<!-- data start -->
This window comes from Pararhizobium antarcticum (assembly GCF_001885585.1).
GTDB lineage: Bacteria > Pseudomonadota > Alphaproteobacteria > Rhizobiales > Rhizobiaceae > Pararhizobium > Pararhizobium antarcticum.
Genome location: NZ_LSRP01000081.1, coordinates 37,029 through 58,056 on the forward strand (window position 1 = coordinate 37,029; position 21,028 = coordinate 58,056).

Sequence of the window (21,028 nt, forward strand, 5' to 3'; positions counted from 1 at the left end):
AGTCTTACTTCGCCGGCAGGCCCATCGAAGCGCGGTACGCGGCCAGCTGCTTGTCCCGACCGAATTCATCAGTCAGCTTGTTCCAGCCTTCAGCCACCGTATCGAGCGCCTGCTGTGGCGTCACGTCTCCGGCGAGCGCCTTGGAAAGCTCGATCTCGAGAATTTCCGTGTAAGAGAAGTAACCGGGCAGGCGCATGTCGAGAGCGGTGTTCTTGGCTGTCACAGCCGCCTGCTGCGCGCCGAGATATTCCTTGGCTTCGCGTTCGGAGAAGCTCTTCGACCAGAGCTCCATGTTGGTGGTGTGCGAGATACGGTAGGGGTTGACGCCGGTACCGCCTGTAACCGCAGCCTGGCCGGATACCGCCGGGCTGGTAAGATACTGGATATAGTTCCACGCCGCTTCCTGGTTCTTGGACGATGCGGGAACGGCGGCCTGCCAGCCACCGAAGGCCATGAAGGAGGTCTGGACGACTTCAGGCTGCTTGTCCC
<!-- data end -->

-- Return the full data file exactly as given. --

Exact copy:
This window comes from Pararhizobium antarcticum (assembly GCF_001885585.1).
GTDB lineage: Bacteria > Pseudomonadota > Alphaproteobacteria > Rhizobiales > Rhizobiaceae > Pararhizobium > Pararhizobium antarcticum.
Genome location: NZ_LSRP01000081.1, coordinates 37,029 through 58,056 on the forward strand (window position 1 = coordinate 37,029; position 21,028 = coordinate 58,056).

Sequence of the window (21,028 nt, forward strand, 5' to 3'; positions counted from 1 at the left end):
AGTCTTACTTCGCCGGCAGGCCCATCGAAGCGCGGTACGCGGCCAGCTGCTTGTCCCGACCGAATTCATCAGTCAGCTTGTTCCAGCCTTCAGCCACCGTATCGAGCGCCTGCTGTGGCGTCACGTCTCCGGCGAGCGCCTTGGAAAGCTCGATCTCGAGAATTTCCGTGTAAGAGAAGTAACCGGGCAGGCGCATGTCGAGAGCGGTGTTCTTGGCTGTCACAGCCGCCTGCTGCGCGCCGAGATATTCCTTGGCTTCGCGTTCGGAGAAGCTCTTCGACCAGAGCTCCATGTTGGTGGTGTGCGAGATACGGTAGGGGTTGACGCCGGTACCGCCTGTAACCGCAGCCTGGCCGGATACCGCCGGGCTGGTAAGATACTGGATATAGTTCCACGCCGCTTCCTGGTTCTTGGACGATGCGGGAACGGCGGCCTGCCAGCCACCGAAGGCCATGAAGGAGGTCTGGACGACTTCAGGCTGCTTGTCCC